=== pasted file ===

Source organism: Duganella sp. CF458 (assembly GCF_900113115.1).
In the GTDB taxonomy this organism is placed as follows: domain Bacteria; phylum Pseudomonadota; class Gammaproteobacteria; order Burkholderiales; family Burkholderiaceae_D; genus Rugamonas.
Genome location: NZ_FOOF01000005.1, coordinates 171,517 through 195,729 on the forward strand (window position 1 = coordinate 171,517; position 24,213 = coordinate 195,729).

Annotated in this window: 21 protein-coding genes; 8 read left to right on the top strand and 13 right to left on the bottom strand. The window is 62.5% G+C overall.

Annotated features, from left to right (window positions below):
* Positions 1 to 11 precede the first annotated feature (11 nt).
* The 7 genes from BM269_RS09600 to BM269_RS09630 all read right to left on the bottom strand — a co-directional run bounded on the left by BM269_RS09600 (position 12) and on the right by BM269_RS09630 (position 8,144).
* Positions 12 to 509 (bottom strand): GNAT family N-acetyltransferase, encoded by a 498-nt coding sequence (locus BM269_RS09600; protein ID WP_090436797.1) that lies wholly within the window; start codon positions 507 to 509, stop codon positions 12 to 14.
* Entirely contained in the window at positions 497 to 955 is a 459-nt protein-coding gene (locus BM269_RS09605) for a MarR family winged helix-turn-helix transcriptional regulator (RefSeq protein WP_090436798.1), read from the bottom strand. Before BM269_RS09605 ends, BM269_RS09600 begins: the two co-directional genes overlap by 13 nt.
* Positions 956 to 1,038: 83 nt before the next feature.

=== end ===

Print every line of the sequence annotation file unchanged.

Source organism: Duganella sp. CF458 (assembly GCF_900113115.1).
In the GTDB taxonomy this organism is placed as follows: domain Bacteria; phylum Pseudomonadota; class Gammaproteobacteria; order Burkholderiales; family Burkholderiaceae_D; genus Rugamonas.
Genome location: NZ_FOOF01000005.1, coordinates 171,517 through 195,729 on the forward strand (window position 1 = coordinate 171,517; position 24,213 = coordinate 195,729).

Annotated in this window: 21 protein-coding genes; 8 read left to right on the top strand and 13 right to left on the bottom strand. The window is 62.5% G+C overall.

Annotated features, from left to right (window positions below):
* Positions 1 to 11 precede the first annotated feature (11 nt).
* The 7 genes from BM269_RS09600 to BM269_RS09630 all read right to left on the bottom strand — a co-directional run bounded on the left by BM269_RS09600 (position 12) and on the right by BM269_RS09630 (position 8,144).
* Positions 12 to 509 (bottom strand): GNAT family N-acetyltransferase, encoded by a 498-nt coding sequence (locus BM269_RS09600; protein ID WP_090436797.1) that lies wholly within the window; start codon positions 507 to 509, stop codon positions 12 to 14.
* Entirely contained in the window at positions 497 to 955 is a 459-nt protein-coding gene (locus BM269_RS09605) for a MarR family winged helix-turn-helix transcriptional regulator (RefSeq protein WP_090436798.1), read from the bottom strand. Before BM269_RS09605 ends, BM269_RS09600 begins: the two co-directional genes overlap by 13 nt.
* Positions 956 to 1,038: 83 nt before the next feature.